But how far have they been able to do that in a situation where oil that is the only cash-cow of the economy upon which the fate of all government projects depend is in comatose?

Corruption is another problem.  Recently, report has it that where the Nigerian state earned N96.212 trillion from oil sales since 1958, the report revealed that the five-year Presidency of Goodluck Ebele Jonathan alone earned a total of N51 trillion.  Although the report addresses all the 12 administrations since 1958 till date but as a case study, if Jonathan administration earned N51 trillion in five years, questions should be asked why was the Federal Government of Nigeria under him so poor that – away from its claim of Nigeria as Africa’s largest economy – not only it took loans to pay salaries or finance recurrent expenditures but also, education suffered tremendously during that period?  Recall that it was the period of five years of that Jonathan administration that university education had its worst hit ASUU strikes and the rest of that.  So, despite the fact that even at the mono-economy of oil when oil was sold for between $100 and $150 at the international market, nothing was done to ensure that the need for education development was addressed.  It spread from there to inability of the government to fulfil its obligations of paying as at when due allocations meant for the states to them to enable them take care of their responsibilities.  And even the Excess Crude Account in which excess accrued from oil boom at the international market, jointly run by federal and states, questions need be asked what they did with the money.  Thanks to Economic and Financial Crimes  Commission (EFCC) which has continued to unearth how money that should be allowed to circulate to both federal government and states to enable them fulfil their statutory responsibilities ended up in individual pockets either as then ruling party (PDP) leaders or government officials.  Through the unearthing very many disgusting revelations have been made such that $2.1 billion which as at the time President Buhari took over if exchanged at N197 to a dollar would be over N770 billion was not only diverted to funding PDP campaigns but also do even fund elections in states like Ekiti where $35 million was said to have been released for 2014 Ekiti State governorship election at a go.  Whichever way, that $2.1 billion was enough to turn education system around from primary to university level in this country.  But no, because of corruption and impunity, Nigeria was denied the opportunity to grow by such amount.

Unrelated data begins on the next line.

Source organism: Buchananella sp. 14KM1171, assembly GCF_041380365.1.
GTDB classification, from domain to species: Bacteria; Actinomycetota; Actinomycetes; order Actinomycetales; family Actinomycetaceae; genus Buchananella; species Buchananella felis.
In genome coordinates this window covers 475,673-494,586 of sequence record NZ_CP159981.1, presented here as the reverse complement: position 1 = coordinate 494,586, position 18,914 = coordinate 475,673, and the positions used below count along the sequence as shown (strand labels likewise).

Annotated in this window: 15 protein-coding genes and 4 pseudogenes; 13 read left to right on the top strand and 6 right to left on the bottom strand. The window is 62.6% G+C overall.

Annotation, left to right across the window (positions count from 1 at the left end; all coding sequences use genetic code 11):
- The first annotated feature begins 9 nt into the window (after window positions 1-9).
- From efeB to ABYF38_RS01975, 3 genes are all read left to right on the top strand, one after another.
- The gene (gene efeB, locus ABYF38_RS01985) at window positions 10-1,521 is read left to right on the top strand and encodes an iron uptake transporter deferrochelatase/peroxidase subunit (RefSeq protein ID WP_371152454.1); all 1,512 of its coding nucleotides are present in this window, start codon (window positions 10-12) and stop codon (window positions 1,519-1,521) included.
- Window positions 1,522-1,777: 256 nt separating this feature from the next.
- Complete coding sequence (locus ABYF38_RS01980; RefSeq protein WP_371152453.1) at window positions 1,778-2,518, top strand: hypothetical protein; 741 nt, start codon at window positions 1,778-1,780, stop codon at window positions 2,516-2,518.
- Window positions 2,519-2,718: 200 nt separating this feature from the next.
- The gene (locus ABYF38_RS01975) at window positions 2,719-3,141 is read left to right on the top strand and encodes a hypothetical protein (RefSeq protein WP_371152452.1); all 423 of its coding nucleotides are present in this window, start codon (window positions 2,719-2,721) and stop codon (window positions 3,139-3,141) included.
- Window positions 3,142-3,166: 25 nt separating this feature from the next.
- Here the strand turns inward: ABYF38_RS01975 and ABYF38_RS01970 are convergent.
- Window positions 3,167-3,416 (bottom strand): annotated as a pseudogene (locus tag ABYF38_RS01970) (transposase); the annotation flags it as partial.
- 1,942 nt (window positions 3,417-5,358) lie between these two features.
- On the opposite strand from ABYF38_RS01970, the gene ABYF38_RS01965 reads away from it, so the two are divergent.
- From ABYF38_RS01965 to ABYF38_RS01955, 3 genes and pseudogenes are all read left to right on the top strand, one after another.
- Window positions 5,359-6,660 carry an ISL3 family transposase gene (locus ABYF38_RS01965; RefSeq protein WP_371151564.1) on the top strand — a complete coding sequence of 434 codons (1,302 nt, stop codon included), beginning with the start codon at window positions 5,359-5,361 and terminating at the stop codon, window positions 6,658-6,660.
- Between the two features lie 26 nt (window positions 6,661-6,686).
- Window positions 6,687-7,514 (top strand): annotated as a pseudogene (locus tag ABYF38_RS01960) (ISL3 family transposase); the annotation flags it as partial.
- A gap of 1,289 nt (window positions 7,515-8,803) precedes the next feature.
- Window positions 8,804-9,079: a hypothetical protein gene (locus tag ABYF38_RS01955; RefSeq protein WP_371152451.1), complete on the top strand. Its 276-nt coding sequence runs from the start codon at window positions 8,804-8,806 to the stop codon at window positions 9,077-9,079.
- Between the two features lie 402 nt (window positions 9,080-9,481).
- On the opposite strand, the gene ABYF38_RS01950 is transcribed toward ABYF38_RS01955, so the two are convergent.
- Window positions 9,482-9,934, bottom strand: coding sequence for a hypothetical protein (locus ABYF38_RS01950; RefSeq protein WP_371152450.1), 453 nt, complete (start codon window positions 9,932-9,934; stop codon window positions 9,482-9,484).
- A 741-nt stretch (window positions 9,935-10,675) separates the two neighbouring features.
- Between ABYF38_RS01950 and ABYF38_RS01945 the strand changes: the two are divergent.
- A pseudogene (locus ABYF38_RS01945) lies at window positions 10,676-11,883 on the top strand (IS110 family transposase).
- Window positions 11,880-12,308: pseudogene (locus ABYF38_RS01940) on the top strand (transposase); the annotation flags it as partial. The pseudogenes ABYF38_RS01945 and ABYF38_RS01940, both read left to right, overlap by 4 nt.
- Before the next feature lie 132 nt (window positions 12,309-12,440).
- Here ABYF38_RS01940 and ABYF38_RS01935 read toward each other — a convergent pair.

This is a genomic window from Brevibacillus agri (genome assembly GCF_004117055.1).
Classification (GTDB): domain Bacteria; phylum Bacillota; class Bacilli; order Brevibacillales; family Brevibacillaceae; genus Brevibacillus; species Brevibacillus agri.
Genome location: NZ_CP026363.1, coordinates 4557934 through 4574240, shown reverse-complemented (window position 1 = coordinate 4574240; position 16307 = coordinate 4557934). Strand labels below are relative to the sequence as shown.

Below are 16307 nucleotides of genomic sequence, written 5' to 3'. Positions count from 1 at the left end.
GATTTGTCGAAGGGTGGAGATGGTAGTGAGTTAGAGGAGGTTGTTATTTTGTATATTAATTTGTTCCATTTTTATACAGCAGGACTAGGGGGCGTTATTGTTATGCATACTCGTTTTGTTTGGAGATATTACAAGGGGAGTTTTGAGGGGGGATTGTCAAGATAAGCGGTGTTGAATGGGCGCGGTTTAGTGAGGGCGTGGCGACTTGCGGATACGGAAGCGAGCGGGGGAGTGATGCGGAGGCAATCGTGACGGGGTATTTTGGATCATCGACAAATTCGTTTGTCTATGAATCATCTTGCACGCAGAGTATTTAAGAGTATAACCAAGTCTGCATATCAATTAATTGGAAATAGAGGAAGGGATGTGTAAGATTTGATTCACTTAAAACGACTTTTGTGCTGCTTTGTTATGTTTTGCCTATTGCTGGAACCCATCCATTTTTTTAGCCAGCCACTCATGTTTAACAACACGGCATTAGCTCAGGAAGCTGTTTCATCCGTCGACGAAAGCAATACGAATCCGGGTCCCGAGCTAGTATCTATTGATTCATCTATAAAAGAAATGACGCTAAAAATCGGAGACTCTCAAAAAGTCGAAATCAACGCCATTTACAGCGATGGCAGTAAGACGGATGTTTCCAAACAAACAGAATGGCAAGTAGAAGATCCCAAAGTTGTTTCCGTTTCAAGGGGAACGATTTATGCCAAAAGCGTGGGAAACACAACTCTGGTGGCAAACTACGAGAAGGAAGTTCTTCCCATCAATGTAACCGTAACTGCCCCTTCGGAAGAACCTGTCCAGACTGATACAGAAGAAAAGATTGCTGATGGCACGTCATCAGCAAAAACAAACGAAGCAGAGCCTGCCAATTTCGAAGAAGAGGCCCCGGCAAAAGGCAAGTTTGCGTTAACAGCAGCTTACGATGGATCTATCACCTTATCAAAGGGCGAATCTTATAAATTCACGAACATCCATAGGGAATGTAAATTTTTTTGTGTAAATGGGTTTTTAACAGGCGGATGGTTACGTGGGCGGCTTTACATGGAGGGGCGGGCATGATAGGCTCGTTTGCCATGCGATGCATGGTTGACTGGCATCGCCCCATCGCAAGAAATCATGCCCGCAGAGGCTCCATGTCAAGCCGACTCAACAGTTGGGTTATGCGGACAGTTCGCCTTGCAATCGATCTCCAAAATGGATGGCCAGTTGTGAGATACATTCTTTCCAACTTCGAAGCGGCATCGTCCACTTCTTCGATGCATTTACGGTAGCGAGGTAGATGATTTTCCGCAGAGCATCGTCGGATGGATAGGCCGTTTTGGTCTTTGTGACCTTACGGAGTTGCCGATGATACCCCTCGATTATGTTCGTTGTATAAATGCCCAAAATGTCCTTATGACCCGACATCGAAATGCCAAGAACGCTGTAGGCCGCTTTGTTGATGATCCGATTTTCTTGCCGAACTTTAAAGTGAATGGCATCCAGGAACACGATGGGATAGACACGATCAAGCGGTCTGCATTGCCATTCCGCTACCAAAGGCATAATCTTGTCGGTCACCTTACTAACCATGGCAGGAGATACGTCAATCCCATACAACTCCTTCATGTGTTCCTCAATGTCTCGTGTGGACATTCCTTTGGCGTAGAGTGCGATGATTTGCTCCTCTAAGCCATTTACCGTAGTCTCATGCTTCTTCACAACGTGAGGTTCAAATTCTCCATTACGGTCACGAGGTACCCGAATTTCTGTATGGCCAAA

Despite that, some states strived hard to ensure they didn’t lack behind especially in the area of education.  Some of the states, for example, have been mentioned. Of important note among them is State of Osun where Ogbeni ‘Rauf Aregbesola has been governor since he came to office in August 2010.  Of important note also is that, apart from the fact that the governor is said not to have drawn salaries for himself since that August 2010 sacrificing his entire salaries for the development of the state where other governors like Imo State’s Rochas Okorocha lives on 50 percent salary cut, he has also ensured, despite the dwindling economy far before the administration of President Muhammadu Buhari took over on May 29, 2015, that his state education performance that was down too low by WAEC rating before he came to office was improved upon.

All that was on but most of the news about the many positive things in that state being done by the governor was not getting to prominent space in the outer world.  Why? Many have asked.  And the reply that came was, “It is politics of pull-him down that is being embarked upon by his political adversaries.”  It then makes Osun a very interesting reference point that should be dwelled into in this report.

And in trying to dig deep into the administration’s performance, taking education as a case study, it was discovered that what Governor Aregbesola has done in ensuring that Osun State school project wears a new look is second to none despite the financial challenges facing the state.  This report takes a look at the giant steps so far taken by the Osun State government in the education sector and the benefits that students and other stakeholders stand to derive from the mega projects which is spread across the state.  For pupils of Osun public schools, therefore, learning in a conducive environment with state of the art infrastructural facilities is now a dream come true.